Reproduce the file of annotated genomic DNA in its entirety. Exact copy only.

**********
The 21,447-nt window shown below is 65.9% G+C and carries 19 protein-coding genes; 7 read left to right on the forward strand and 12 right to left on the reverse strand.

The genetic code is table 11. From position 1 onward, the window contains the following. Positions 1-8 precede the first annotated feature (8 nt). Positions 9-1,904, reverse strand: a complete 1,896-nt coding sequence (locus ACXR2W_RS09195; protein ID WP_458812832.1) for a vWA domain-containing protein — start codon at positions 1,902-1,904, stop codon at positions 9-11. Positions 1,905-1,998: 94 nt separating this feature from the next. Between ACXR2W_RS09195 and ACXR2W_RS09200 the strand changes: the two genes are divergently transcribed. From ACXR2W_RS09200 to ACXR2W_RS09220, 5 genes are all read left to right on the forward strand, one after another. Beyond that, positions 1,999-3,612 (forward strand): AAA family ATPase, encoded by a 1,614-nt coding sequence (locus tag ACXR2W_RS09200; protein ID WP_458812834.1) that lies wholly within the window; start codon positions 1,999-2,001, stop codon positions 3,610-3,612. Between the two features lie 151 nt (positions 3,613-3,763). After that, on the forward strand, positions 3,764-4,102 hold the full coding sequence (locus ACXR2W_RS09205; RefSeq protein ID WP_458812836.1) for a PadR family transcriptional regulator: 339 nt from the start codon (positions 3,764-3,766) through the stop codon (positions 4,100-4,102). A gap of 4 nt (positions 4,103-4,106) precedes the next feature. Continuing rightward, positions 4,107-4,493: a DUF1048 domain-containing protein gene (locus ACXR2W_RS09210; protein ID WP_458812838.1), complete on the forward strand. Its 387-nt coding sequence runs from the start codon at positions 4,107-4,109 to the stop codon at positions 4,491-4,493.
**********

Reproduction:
The 21,447-nt window shown below is 65.9% G+C and carries 19 protein-coding genes; 7 read left to right on the forward strand and 12 right to left on the reverse strand.

The genetic code is table 11. From position 1 onward, the window contains the following. Positions 1-8 precede the first annotated feature (8 nt). Positions 9-1,904, reverse strand: a complete 1,896-nt coding sequence (locus ACXR2W_RS09195; protein ID WP_458812832.1) for a vWA domain-containing protein — start codon at positions 1,902-1,904, stop codon at positions 9-11. Positions 1,905-1,998: 94 nt separating this feature from the next. Between ACXR2W_RS09195 and ACXR2W_RS09200 the strand changes: the two genes are divergently transcribed. From ACXR2W_RS09200 to ACXR2W_RS09220, 5 genes are all read left to right on the forward strand, one after another. Beyond that, positions 1,999-3,612 (forward strand): AAA family ATPase, encoded by a 1,614-nt coding sequence (locus tag ACXR2W_RS09200; protein ID WP_458812834.1) that lies wholly within the window; start codon positions 1,999-2,001, stop codon positions 3,610-3,612. Between the two features lie 151 nt (positions 3,613-3,763). After that, on the forward strand, positions 3,764-4,102 hold the full coding sequence (locus ACXR2W_RS09205; RefSeq protein ID WP_458812836.1) for a PadR family transcriptional regulator: 339 nt from the start codon (positions 3,764-3,766) through the stop codon (positions 4,100-4,102). A gap of 4 nt (positions 4,103-4,106) precedes the next feature. Continuing rightward, positions 4,107-4,493: a DUF1048 domain-containing protein gene (locus ACXR2W_RS09210; protein ID WP_458812838.1), complete on the forward strand. Its 387-nt coding sequence runs from the start codon at positions 4,107-4,109 to the stop codon at positions 4,491-4,493.